Improving Animal Care with a New X-ray Machine

Improving Animal Care with a New X-ray Machine

Calgary Wildlife would like to thank Calgary Foundation and another anonymous foundation for donating the necessary funding to purchase a new X-Ray machine. Calgary Wildlife is a fully functional veterinary hospital that is certified by the Alberta Veterinary Medical Association (ABVMA). Dedicated to providing professional veterinary treatment to patients belonging to the over 400 species living within the Calgary area, Calgary Wildlife receives more than 2,400 injured or orphaned wildlife each year, all of which receive a medical exam upon their arrival. Having a reliable, portable X-Ray machine on-site plays a crucial role in allowing Calgary Wildlife to continue meeting patient needs by increasing treatment efficiency and therefore wildlife health and well-being. As city limits expand, human activity increasingly encroaches upon wildlife habitats. Many of the animals received by Calgary Wildlife have been injured because of some contact with humans, human activity or alterations to their habitat, therefore, there is a growing need for careful medical intervention services for Calgary’s species. Calgary Wildlife addresses this need by providing expert and informed care.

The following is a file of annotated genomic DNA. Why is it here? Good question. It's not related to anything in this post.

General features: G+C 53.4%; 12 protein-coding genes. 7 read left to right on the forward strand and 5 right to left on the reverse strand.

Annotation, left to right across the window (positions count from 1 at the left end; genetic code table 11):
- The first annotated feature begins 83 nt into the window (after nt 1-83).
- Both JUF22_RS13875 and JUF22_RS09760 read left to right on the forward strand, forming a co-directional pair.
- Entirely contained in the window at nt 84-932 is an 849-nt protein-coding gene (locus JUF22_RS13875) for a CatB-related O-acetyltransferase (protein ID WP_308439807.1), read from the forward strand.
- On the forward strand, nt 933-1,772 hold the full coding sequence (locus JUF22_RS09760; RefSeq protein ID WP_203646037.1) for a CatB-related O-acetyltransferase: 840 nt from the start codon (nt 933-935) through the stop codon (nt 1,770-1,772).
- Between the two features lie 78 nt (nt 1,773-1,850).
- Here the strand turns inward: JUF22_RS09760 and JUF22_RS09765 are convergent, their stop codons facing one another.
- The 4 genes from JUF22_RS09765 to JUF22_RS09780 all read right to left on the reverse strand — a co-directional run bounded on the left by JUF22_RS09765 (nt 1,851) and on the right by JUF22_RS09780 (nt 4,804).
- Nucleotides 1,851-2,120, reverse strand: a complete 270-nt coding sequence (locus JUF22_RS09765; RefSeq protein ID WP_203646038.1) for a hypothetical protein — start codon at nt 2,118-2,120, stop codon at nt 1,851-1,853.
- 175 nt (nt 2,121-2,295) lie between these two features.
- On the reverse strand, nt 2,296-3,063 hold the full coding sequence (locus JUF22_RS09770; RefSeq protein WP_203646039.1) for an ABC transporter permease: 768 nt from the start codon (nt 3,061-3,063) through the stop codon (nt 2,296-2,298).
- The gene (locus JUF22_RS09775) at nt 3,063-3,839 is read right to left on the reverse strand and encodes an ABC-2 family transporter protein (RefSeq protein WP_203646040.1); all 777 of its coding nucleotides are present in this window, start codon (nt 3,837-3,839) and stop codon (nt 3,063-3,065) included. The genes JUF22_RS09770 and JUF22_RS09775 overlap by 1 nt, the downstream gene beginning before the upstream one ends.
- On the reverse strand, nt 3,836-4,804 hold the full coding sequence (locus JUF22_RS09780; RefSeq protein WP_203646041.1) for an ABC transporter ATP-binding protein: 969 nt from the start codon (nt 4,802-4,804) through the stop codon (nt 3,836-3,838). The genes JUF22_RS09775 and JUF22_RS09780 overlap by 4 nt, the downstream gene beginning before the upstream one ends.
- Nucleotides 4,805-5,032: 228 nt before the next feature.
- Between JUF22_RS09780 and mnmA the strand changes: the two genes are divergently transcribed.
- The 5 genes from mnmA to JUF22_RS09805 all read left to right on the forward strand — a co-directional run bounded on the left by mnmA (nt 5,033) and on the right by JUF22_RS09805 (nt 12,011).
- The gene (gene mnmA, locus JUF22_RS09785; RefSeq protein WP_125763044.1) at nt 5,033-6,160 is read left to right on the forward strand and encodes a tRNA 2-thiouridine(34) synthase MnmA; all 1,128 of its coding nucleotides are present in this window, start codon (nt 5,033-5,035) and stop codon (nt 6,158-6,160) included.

This X-Ray machine will serve Calgary Wildlife for many years capturing detailed images of wildlife injuries, allowing Calgary Wildlife’s technicians to assess the animal as quickly and safely as possible, reduce wildlife stress, and enhance the efficiency of diagnosis and treatment. Understanding the extent of a wild animal’s injuries guides the process for delivering veterinary care. This is the first step to the patient’s on-going recovery, rehabilitation, and release.

Calgary Wildlife is grateful for this donation and the important role it has played in contributing to Calgary Wildlife’s mission to provide expert and compassionate care to injured and orphaned wildlife, allowing the necessary capture of countless X-Ray images each week for a wide range of patients.

A hawk with multiple ulna fractures

A magpie suffering bullet implantation from a pellet gun

A pelican with a bilateral fracture of the tarsametatarsus

A pigeon with a fracture of the ulna

A porcupine being evaluated for injury